Jackson Care Connect celebrates five years of improving health care in Jackson County

MEDFORD, Ore. —This month, Jackson Care Connect, a nonprofit Coordinated Care Organization (CCO) providing care for Oregon Health Plan (Medicaid) members in Jackson County, celebrates its fifth birthday. In 2012, the state started a new model of health care aimed at providing more comprehensive and locally focused care to Medicaid members. Now, five years into that change, Jackson Care Connect boasts increased and improved care for its members, and partnerships that are improving the health of members and the community in Jackson County.

The CCO model combines physical, mental and dental health under a single umbrella. It also focuses on involving the whole community in improving health care. Jackson Care Connect works not only with its provider network, but also with families, schools, agencies, non-profit organizations and community members to support the health of its members and the whole community. Research shows only 10 percent of total wellness is related to a person’s visits to the doctor. The rest is related to social determinants such as housing, nutrition, exercise, genetics and environment. For that reason, Jackson Care Connect works with members from a holistic perspective.

Transition leads to successes

Jackson Care Connect counts the health care expansion under the Affordable Care Act as a key part of community health improvement. This expansion doubled the number of members, improved access to people who didn’t have care before, and increased the number of Jackson Care Connect members who have a patient-centered medical home, meaning they have a primary health care home that is focused on the patient, with a team approach to care.

Director of Clinical Integration Anne Alftine says, “The ACA provided the opportunity for this community-led and community-based network of providers—combined with an innovative approach to health care—to come up with solutions.”

“We’ve also benefited locally from the support of CareOregon, which has served members in our county for more than 20 years,” says Jackson Care Connect Executive Director Jennifer Lind. “They helped form Jackson Care Connect and continue to support us financially, administratively and educationally, while understanding that decision making and operations is at the local level through our own board directors, Community Advisory Council and Clinical Advisory Panel.”

Because CCOs focus on local input, the community has had a direct impact on the way health care is changing. Lind says, “we have identified a lot of the needs based on feedback from our providers and members.”

Examples include:

  • Reducing overuse of emergency departments, in partnership with Mercy Flights and local hospital staffs
  • Supporting members’ weight loss, fitness and nutrition goals through deep partnerships with the local YMCAs
  • Supporting holistic ways to help at-risk families through the Family Nurturing Center’s Farm & Food Program
  • Integrating Behavioral Health services into primary care clinics

Lind says, “Health care is local. It really only makes sense to do it in this way.”

Jackson Care Connect Medical Director Matt Hough, a physician at Southern Oregon Pediatrics, says, “Jackson Care Connect has really changed the relationship between provider and plan. It’s a much more collaborative plan.”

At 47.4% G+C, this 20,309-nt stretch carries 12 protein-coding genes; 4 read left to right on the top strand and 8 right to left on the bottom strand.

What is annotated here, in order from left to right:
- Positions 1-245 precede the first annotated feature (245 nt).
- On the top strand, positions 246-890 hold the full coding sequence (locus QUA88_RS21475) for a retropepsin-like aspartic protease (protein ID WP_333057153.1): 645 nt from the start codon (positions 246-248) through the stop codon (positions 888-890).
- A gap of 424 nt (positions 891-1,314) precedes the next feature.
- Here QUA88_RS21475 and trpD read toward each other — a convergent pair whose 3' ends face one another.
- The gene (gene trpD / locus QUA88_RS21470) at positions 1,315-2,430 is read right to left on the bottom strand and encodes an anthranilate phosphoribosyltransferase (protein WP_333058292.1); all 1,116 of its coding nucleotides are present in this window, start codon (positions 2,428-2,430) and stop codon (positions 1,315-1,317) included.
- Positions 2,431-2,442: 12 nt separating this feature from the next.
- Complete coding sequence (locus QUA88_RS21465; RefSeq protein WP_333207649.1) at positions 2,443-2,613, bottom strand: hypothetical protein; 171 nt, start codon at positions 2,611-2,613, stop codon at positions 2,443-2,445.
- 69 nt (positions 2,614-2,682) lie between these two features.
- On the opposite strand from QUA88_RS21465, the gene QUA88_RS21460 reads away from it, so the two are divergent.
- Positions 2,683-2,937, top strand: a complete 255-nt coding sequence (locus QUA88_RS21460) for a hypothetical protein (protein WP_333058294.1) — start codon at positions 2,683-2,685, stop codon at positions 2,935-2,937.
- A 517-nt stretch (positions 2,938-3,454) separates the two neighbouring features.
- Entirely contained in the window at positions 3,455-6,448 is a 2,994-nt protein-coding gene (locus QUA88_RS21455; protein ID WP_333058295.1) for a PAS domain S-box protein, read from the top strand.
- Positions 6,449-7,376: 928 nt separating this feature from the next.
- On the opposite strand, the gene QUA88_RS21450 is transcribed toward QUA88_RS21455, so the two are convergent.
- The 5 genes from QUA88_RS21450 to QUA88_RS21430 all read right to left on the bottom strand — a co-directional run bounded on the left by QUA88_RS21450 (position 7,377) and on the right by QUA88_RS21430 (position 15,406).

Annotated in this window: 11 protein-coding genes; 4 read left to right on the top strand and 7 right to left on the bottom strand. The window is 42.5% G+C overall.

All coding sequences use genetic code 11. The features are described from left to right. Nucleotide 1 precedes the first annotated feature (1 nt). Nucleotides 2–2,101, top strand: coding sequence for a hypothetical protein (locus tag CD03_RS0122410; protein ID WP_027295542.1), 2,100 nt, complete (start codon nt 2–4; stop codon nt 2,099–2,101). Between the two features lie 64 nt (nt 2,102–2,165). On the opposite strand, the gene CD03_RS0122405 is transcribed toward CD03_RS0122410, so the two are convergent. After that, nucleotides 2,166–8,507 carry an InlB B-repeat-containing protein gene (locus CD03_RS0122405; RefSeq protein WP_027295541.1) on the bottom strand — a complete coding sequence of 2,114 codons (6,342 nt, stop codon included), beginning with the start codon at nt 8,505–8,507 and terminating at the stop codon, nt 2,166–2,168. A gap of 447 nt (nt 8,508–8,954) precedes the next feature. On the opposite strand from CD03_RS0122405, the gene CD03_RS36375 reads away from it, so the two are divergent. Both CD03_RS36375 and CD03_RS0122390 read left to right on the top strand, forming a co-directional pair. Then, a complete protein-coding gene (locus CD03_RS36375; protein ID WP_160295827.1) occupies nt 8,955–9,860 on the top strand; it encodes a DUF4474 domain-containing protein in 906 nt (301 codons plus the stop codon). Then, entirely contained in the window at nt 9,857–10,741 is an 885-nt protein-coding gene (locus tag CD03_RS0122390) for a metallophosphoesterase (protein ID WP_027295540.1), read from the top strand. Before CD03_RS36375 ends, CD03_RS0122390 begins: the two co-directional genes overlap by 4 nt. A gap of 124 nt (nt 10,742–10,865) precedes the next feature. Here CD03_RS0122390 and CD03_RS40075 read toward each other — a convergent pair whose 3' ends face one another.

Hough says that the CCO model has gotten medical providers and ancillary service organizations to communicate more openly. Having options to direct patients to, such as weight loss programs at the YMCA, has added more tools to providers’ toolboxes, offering tangible approaches to complex problems.

He says, “to a large extent, it’s never been more exciting to be practicing medicine in the primary care setting than it has been in the last five years.”

What’s next

As health care continues to change, Jackson Care Connect will continue to serve its members and strive to meet the triple aim of improving patient care, improving the health of the population and reducing medical costs by focusing on preventive care. Lind says, “Medicaid has always been an important payer in this valley, and always will be. Now we have the right model to make the adjustments that are needed.”

Lind and Alftine say the next priorities include helping members navigate the health care system efficiently, and continuing to stabilize and strengthen the behavioral health network.

Jackson Care Connect also will look for ways to provide stability for health care providers who care for Medicaid patients, through reliable payout models, and financial support for addressing measures that are correlated to improved patient health, including blood pressure control, colorectal cancer screening, breast cancer screenings, and adolescent well care visits, depression screening and others.

Hough’s practice implemented a new depression screening, for example, and because of that process, ended up better identifying problems in patients. He says “we added a behavioral health specialist in the office, and Jackson Care Connect provided the seed money to try it out. It never would have been possible otherwise.”

Hough says the screening has resulted in better, more comprehensive care for the patients and families.

Jackson Care Connect will continue to be part of helping address complex community issues. Homelessness and lack of housing, for example, have health implications for individuals and the community. The organization also is working toward a better understanding of health inequities, knowing that different segments of the population experience different outcomes.

Lind says, “these are issues where it’s important we knit together with the community to help find solutions.”


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